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Calling the Impression Server

In order to call an impression server using the Java API, to need to first establish a session.

Let's start with this FDL file:

namespace "io.causallab.example"

session {
args {
visitorId : ID! @persistent_key
arrivalId : ID! @session_key

The above block defines an FDL session with two arguments that can be used to identify a particular Causal session.

Creating a Session

The Java code to establish a session is in the SessionRequest class. So, since our namespace is io.causallabs.example, the full name of the class is io.causallabs.example.SessionRequest.

In order to create a session, call the main class constructor with the session arguments:

SessionRequest session = SessionRequest.builder()
.visitorId( "Visitors ID" )
.arrivalId( "Arrival ID" )

You may reuse the session object as much as you'd like, there's no need to create a separate instance for subsequent requests.

Making a Request

Let's extend our FDL file with a new feature definition and then request an impression. We can add this to the example FDL file and generate the code.

feature Simple
args {
simpleInput : Int!
output {
simpleOutput : Int! = 42

With that definition, we can generate a request for the simple feature by making a request object, passing in the required arguments:

SimpleRequest req = new SimpleRequest.builder().simpleInput(123).build();

You can optionally initialize the CausalClient by calling the init static method. Currently it just takes the url of the impression server you'd like to connect to.


If you do not call init, the impression server url will come from the CAUSAL_ISERVER environment variable, and failing that, the io.causallabs.iserverUrl system property.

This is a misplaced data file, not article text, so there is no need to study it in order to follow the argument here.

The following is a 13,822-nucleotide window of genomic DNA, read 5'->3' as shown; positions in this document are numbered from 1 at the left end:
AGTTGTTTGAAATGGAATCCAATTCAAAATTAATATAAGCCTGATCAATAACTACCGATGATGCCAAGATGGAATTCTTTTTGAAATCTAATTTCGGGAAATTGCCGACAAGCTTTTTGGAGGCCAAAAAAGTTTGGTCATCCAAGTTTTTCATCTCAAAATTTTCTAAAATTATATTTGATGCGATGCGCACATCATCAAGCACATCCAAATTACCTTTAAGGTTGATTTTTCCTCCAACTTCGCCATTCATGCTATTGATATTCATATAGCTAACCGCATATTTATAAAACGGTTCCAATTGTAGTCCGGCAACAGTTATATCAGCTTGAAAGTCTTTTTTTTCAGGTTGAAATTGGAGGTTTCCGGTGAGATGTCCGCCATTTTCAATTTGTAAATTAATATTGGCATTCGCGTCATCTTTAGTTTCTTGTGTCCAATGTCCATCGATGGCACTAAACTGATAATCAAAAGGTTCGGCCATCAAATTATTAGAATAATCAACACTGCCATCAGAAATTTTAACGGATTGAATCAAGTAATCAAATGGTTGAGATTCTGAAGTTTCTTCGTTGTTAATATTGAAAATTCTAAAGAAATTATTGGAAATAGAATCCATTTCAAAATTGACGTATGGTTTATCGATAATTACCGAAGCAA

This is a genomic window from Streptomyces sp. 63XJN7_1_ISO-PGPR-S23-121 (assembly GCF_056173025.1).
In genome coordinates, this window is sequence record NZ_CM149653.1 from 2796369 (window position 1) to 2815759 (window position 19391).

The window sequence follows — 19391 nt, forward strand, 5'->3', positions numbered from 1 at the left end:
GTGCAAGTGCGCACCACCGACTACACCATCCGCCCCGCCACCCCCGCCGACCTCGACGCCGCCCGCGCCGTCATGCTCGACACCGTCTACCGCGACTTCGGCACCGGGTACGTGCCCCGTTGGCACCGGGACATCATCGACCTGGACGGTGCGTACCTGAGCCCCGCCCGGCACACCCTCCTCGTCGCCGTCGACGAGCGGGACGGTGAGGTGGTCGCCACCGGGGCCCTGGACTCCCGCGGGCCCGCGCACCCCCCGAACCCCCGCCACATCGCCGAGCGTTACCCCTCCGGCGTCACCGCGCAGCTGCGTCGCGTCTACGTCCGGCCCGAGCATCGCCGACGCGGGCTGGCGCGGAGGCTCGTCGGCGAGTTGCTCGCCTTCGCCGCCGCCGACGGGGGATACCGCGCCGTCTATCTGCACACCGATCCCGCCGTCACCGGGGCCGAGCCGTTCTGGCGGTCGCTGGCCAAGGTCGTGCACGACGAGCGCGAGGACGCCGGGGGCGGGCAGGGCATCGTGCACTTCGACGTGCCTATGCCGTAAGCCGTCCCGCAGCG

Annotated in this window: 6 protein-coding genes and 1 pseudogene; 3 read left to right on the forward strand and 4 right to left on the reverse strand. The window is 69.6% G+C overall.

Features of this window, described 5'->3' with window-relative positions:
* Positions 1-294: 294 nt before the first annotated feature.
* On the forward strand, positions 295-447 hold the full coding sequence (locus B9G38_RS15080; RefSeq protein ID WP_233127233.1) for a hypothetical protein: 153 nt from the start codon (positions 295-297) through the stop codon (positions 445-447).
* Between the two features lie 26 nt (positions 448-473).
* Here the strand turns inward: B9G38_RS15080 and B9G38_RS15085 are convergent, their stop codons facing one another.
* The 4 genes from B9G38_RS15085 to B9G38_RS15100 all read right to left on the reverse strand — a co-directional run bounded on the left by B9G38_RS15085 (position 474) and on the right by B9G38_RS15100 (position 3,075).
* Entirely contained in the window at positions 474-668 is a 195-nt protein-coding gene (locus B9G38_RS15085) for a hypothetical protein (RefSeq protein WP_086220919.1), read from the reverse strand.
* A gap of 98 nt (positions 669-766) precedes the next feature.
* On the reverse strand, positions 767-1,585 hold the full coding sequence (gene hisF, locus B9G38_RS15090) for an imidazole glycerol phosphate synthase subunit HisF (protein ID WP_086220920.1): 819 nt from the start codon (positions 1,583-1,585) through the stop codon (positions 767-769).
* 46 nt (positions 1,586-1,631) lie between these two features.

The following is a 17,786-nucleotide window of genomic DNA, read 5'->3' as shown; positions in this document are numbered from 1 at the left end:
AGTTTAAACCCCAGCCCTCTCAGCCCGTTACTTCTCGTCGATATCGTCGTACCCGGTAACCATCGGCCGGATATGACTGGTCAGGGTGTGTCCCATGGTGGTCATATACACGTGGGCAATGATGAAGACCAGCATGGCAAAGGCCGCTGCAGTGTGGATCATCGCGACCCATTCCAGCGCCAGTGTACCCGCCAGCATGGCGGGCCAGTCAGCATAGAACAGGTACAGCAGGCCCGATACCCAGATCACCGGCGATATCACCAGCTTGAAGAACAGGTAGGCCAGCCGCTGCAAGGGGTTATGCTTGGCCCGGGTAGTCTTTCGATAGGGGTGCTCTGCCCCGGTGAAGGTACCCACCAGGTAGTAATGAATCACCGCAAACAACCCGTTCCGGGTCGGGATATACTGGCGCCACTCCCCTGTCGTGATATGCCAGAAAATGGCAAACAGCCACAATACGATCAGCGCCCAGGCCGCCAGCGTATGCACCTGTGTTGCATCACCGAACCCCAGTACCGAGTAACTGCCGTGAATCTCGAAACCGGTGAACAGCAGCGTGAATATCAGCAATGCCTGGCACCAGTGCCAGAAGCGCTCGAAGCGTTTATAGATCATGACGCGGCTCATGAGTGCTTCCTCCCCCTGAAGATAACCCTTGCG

Finally, make the request using one of the CausalClient's request methods. CausalClient has request methods for synchronous and asynchronous operations. Each can take multiple requests per call.

CausalClient.getInstance().request(s, req);

The request methods can also take an impression id. If you have your own notion of an impression ID, we encourage you to pass those in with the request.

The request may throw an exception if it has trouble communicating with the impression server. However, because Causal has a robust calling convention, you will typically be able to ignore the error and continue executing with the data stored on the request objects. If Causal encounters an error because of a schema mismatch between the client and the impression server (as opposed to a communication error), an error will not be thrown. This is considered a normal part of schema migration.

Once the request is complete, you'll be able to access the plugin and output values on the session and request objects.

You can access the feature's output using the accessor methods on the request object:


Signalling an Event

Next, let's add an event to our feature:

feature Simple
event Click {
clickValue : Int!

Signal a click using the SimpleReqest.signalClick method, which takes the event's fields as arguments:

// pass in clickValue

Events defined in the session block also create a corresponding method on the SessionRequest object.

Keep Alives

Some areas of your application may not use Causal yet. However, you may still like to inform Causal that the user is active on the site. For example, to prevent sessions from expiring too early, or to accurately calculate the session end time.

You can call the CausalClient.keepAlive method to inform the impression server that the user is still active. This is a very lightweight, asynchronous call. There should be no latency introduced in your application, and the load on the impression server will be light.